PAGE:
Katy applied for our model call. In her words, it was a "what the hell, it couldn't hurt" kinda thing. Later she said that she didn't expect to get picked at all (which is what everyone has said so far, lol). It was an immediate yes for us. Her reasoning sold us completely on the idea and we wanted to help her in her mission to educate people that just because she's in a wheelchair doesn't mean she's not sexy. She is HELLA sexy! As shown in the photos. ;) What was your biggest fear before the session? Did your fear come true, and if not, what happened instead?
Since I was picked for the "model call," one of my big worries was actually disappointing Jen & Max. I feared they wouldn't get what was wanted and/or needed from the shoot. I have the inner cynic that most women have about what they dislike about their bodies (my nose is too big, I'll never have a flat stomach, I have the legs and hips of a 12 year old boy), but then being paralyzed brings another load of flaws and self confidence issues to worry about. I stalked...uhmm, I mean, scoured ;) their Facebook, website, blog, & pinterest leading up to the appointment. When I looked at the gorgeous women and their bowed backs and long-legged, high heeled feet arched just so, I had distinct moments of "Oh God, this is never going to work." "They are going to wish they went with someone else." "I'm going to look so stupid" But it did work... 200 times better than I could have imagined. Jen & Max are fantastic. I never felt inferior or limited in posing.
Even in the one or two times I had to say I didn't have have the balance for something, or that position wasn't going to work, there was no awkward hesitation. It was a quick "no problem," and off to the next direction. I loved that they didn't simply ask you to pose. Oh, how laughable those pictures would have turned out. They guided me through the process seamlessly. It was a lot easier
to get out of my own head and listen to their directions than I thought. Following their cues helped to shush the voice that said 'You probably look like an idiot' or 'how big is that extra pudge of skin right now.'.
What was your favorite part of your Breathless Boudoir experience and why?
Being in a wheelchair my entire life, I've gotten an array of comments about myself from people. Most of it is well intentions, some strange, some borderline impolite. It's hard not to let insecurities take over when someone wants to "heal" you outside of a movie theater, been asked if you had friends on more than one occasion, and told "You're hot but in a wheelchair." I feel like society sometimes has a hard time recognizing me as an adult, much less as a real woman. Problem is, people aren't even trying to be mean. Even without factoring in the otherworldly perfection of supermodels and celebrities, when is the last time that someone in a wheelchair has been portrayed as sexy or simply physically beautiful in the media? The foremost reason for stepping out of my comfort zone to apply to the model call and doing the shoot was to prove to myself first and then others that there was an inner vixen lurking inside along with the inner cynic and inner dork. It's oddly foreign to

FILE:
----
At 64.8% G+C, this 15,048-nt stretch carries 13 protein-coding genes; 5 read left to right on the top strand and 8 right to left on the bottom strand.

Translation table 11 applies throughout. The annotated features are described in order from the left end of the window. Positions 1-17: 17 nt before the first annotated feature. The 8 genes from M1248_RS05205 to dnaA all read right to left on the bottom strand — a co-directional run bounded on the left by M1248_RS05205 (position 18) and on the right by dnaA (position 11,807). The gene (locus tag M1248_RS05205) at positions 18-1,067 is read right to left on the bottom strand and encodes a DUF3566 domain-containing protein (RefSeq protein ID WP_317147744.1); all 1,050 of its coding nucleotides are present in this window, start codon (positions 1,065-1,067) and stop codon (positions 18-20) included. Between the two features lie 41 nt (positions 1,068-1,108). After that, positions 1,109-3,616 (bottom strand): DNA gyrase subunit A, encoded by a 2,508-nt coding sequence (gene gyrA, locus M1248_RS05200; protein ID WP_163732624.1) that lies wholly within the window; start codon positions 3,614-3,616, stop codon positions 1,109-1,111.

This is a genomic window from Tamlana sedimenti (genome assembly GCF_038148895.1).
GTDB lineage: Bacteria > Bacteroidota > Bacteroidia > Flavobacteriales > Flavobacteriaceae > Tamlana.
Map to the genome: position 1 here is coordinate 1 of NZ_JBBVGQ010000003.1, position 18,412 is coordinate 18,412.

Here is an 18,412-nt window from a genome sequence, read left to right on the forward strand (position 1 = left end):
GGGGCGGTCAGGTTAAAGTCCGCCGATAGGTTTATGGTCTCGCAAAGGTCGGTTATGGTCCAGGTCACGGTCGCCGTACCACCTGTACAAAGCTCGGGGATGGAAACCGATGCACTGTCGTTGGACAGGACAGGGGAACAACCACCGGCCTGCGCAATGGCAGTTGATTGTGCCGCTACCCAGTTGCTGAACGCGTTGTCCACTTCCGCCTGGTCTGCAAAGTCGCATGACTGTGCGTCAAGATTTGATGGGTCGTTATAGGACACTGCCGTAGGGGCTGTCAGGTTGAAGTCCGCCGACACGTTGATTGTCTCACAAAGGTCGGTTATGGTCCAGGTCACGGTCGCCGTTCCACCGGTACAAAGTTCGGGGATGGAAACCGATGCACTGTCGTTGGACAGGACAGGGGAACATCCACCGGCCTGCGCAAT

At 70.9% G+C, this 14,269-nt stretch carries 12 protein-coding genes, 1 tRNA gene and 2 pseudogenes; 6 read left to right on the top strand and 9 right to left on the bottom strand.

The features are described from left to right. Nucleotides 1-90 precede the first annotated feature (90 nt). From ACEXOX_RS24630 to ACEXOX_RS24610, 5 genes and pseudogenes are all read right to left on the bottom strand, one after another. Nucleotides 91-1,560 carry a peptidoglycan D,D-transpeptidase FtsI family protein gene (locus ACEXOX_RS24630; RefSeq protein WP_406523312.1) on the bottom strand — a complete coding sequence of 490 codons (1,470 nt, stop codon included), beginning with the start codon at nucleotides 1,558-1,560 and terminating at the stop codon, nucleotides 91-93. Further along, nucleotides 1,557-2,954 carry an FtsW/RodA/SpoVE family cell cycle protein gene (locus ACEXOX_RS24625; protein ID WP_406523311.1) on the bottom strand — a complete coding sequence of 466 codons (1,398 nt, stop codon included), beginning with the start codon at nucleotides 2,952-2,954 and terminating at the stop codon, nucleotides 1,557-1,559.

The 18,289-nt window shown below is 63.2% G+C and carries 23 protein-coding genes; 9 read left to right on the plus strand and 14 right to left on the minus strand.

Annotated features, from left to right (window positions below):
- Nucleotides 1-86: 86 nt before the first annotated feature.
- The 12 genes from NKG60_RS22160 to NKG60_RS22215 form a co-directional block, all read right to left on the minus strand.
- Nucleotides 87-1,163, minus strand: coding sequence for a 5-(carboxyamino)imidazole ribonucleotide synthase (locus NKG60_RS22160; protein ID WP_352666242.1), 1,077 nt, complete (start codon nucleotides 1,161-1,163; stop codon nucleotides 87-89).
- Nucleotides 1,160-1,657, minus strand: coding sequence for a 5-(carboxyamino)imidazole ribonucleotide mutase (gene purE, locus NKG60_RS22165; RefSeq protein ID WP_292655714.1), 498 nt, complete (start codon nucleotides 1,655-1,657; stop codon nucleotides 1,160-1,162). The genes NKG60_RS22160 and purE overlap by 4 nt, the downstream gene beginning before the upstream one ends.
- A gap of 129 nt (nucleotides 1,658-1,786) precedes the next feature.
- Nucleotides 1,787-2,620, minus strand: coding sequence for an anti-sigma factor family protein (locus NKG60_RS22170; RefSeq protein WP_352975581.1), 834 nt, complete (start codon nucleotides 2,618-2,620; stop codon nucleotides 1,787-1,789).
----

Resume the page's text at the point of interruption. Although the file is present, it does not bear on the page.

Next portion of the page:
describe myself as a vixen (with a straight face no less), but Jen & Max found one somewhere with their lens'. I wanted to broaden people's views on what and who could be viewed as sexy, and with the help of everyone at the studio it was a mission well accomplished.
(This next part made me laugh out loud.)
If you were to recommend us to your best friend, what would you say?
Do it! Do it now! Do it yesterday! Don't wait until it's a valentines or pre wedding gift for the guy in your life, do it for you. Every girl should skip high school & college graduation photos, and do this instead.
Katy's full testimonial:
From the moment you get there, the focus is on you but not so much that you feel like a bug under a microscope. And can I please live in a world where everyday I only have to get up and brush my teeth because someone else is going to do my hair and make up? You're going to be nervous (less so once things get started) and feel silly. That's okay. Don't let that take over having fun though. It's okay to stop and laugh. Somehow it's a lot less awkward taking clothes off in front of people you just met with a camera than strangers at a doctors office. It's because they don't just point a camera at you and say go. They give direction, and ask your opinion, and move around and hum with the music. They're nice, real people. Things are going to feel over the top, but if a man can strike a sexy pose less than two feet from his wife then you can at least try to imitate it. The session feels like five minutes
but at the same time I was so surprised when it was over that something so amazing only took an hour and a half. Then after your shipped off to lunch you come back to see the pictures. It's nice that they take out all the eyes closed, in mid-sneeze looking shots before showing them to you. I stared at the screen wondering how that could be me. You're not so made up and photoshopped that
you don't look like yourself. It's was me, but the me I pictured in my head when trying to channel sexy. Seeing visual proof of that mental image is 400% better than expected. You're pretty much going to want every single picture. Also, schedule something to go do after the shoot because you leave feeling like a million bucks, you're all dolled up, and you're dying to tell someone what just happened.
Hair by Chey Cheveux
Makeup by Verde Beauty Studios
For more work and to book your boudoir session, go to our website at breathlessboudoir.com or call 225-571-3668